A brave announcement

The Church and the European Year for Combating Poverty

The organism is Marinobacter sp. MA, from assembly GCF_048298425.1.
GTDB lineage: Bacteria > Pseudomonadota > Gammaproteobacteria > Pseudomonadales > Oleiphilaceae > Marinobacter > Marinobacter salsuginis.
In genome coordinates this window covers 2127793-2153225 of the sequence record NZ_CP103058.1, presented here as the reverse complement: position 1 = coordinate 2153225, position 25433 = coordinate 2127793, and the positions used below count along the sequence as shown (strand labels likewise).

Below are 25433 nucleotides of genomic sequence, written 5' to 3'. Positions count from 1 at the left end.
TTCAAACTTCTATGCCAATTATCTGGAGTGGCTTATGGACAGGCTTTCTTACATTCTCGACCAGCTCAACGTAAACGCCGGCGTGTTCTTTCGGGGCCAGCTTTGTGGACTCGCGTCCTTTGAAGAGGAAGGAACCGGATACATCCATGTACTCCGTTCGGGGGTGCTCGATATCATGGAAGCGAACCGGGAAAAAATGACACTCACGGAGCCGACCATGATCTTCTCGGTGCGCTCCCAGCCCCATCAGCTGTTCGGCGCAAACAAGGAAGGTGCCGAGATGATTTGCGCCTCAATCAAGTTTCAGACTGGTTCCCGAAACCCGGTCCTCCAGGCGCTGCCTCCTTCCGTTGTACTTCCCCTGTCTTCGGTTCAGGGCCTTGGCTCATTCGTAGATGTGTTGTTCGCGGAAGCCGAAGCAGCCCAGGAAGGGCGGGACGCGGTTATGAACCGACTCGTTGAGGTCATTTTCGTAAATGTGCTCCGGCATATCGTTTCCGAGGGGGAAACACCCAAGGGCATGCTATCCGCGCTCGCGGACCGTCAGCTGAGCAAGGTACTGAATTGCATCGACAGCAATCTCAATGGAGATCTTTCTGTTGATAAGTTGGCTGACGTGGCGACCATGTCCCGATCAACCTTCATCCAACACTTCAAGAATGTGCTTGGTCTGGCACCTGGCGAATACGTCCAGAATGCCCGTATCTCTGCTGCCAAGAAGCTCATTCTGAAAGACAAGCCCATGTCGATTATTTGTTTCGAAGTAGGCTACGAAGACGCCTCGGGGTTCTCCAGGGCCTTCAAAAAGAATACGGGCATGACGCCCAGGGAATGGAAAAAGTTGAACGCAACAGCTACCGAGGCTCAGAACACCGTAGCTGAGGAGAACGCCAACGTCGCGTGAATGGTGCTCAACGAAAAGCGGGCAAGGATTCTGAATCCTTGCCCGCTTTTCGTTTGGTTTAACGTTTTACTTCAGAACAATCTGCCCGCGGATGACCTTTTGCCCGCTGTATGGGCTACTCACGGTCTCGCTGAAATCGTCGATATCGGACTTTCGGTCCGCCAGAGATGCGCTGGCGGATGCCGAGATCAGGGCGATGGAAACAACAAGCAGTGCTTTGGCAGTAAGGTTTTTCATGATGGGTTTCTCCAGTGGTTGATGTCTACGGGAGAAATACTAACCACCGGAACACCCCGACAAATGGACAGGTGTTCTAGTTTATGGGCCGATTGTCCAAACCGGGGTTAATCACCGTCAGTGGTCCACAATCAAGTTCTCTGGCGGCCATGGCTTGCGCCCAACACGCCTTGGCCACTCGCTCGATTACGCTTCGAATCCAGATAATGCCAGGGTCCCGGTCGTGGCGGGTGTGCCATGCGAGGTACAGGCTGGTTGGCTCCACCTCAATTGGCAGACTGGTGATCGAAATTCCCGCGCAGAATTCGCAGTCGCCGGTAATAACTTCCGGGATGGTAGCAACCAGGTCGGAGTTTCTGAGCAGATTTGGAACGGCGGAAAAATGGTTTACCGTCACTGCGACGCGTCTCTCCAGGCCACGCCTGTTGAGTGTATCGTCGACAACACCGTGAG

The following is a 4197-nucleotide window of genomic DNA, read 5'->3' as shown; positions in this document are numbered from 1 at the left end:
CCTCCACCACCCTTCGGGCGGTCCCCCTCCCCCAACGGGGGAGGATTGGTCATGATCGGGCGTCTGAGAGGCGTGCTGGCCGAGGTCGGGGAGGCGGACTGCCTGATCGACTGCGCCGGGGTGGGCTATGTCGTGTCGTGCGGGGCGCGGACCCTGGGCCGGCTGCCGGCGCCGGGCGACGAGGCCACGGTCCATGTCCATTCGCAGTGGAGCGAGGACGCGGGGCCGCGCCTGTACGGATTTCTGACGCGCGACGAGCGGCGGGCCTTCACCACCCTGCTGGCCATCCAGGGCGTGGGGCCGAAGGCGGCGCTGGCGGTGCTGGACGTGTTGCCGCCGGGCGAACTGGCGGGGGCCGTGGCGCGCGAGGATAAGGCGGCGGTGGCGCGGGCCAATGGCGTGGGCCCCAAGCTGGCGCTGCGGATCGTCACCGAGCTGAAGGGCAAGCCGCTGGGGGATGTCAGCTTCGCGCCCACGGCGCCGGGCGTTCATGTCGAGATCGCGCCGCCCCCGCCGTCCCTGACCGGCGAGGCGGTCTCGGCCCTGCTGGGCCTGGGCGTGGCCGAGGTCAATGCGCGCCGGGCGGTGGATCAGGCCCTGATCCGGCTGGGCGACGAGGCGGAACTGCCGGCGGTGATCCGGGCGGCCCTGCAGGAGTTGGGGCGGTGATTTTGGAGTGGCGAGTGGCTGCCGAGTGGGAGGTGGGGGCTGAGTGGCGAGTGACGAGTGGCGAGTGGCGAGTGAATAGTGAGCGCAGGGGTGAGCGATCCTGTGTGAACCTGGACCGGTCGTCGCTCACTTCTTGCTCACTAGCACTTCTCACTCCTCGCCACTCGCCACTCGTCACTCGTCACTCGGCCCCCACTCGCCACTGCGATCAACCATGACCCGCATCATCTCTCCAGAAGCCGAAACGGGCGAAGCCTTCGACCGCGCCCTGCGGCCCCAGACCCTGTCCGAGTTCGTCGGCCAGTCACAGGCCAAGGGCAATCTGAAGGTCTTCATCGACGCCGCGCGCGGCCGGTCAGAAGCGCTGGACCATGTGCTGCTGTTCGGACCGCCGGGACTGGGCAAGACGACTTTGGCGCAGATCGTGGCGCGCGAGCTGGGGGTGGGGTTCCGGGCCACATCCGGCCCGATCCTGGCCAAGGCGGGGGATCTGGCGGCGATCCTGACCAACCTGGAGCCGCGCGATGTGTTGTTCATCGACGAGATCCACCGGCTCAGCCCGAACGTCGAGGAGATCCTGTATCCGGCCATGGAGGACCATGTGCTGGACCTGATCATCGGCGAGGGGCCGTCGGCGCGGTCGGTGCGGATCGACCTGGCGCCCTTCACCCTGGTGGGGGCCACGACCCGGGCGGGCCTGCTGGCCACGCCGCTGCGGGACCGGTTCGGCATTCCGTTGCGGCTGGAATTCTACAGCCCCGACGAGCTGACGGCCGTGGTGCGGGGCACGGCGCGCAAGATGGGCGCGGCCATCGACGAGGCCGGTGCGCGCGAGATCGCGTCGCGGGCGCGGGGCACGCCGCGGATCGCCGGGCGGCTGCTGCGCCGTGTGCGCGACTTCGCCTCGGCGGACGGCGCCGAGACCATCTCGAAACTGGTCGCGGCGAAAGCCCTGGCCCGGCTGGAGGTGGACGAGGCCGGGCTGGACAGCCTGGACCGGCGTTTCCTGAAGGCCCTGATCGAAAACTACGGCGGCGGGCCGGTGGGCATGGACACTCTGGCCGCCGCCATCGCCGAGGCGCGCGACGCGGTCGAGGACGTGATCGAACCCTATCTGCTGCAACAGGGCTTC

Born in Artois in France, in 1748, Saint Benedict Joseph Labre was the first-born of 15 siblings. After having lived in the Trappa de Sept-Fons, in 1769, when he was 22-years-old, he undertook a pilgrimage of penance across Europe. The pilgrimage brought him to Rome, where he arrived in December 1770, to Saint James of Compostela (1773) and again to Rome in 1774. He went to Lorette on several occasions and in 1778 he settled down in Rome. According to legend, he lived for six years among the ruins of the Coloseum prior to his death, at the age of 35, on April 16 1783. The example of Saint Francis attracted him in particular. He decided to live in conditions of extreme poverty in order to devote himself completely to a life of prayer and adoration. He thus was proclaimed the Patron Saint of the beggars and the homeless. With his canonization the Church raised to the altar a person who was out of the ordinary and a lifestyle marked by utmost poverty when it is the result of a free choice. Indeed, this last term is what counts. The institutional appreciation of poverty as the result of free choice should in fact step up the spirit of revolt of Christian faithful for a suffered state of poverty, for poverty due to injustice and indifference. For this reason, it is hoped that any initiative aimed to attracting public attention on situations of unease and material poverty will be duly acknowledged by Christian faithful. The European Year for Combating Poverty and Social Exclusion celebrated in 2010 falls within these initiatives. Church representative bodies in Brussels didn’t hesitate to form an alliance to contribute to this European policy initiative. A common document is being drawn up while next July a dialogue seminary with the European Commission will take place. This seminary is included in the EU dialogue with the Churches, provided for in the new Lisbon Treaty , and will constitute an opportunity to submit Christian-based initiatives for combating poverty, in order to promote the exchange of good practices throughout Europe. This seminary will enable to assess the recent decision of the Council of Europe on the five key-targets of the Europe 2020 Strategy in conjunction with the European Commission. Two of these objectives have a direct tie with the fight against poverty, which probably constitute the most relevant fact of the European Year for Combating Poverty and Social Exclusion. It represents a major step forward in the long march towards a social Europe. The fourth key-target is targeted at “improving education levels, in particular by aiming to reduce school drop-out rates to less than 10%, while the fifth regards the commitment of EU27 to “promoting social inclusion, in particular through the reduction of poverty, by aiming to lift at least 20 million people out of the risk of poverty and exclusion”. It’s no less important to note that these two objectives were also the most controversial ones in the debates between our Heads of State or Government. The education target raised questions regarding subsidiarity. For this reason, a footnote in the conclusions of the European Council of June 17 underlines the Member States’ jurisdiction to this regard. The poverty-target triggered a dispute regarding the poverty-indicators. Another footnote indicates the Member States’ option to choose between three different indicators (at-risk-of poverty; material deprivation; jobless household). “Member States are free to set their national targets on the basis of the most appropriate indicators, taking into account their national circumstances and priorities”, states the document. Whatever it may! Even though these hesitations are liable to criticism although – as always – it can be said that the crucial point will be the implementation of these objectives and not their formulation, the message sent to European citizens is clear: the macroeconomic strategy of the European Union is no longer confined to the competitiveness and scientific research objectives, however necessary they may be. Nor is it confined to objectives in the area of combating climate change. Indeed, it has also a social dimension, which clearly defines a specifically quantified objective as relates to poverty reduction. According to estimates, the poor population in the EU amounts to approximately 80 million people. The decision to decrease this figure by 25% in 10 years is courageous, especially given the difficult ongoing economic situation, considering that 5.5 million young Europeans were still unemployed in the last months of 2009. It’s also an encouragement to all those who are committed in combating poverty on a voluntary basis. European Catholics will thus remember to ask for the intercession of Saint Benedict Jospeh Labre, the Patron Saint of the poor.

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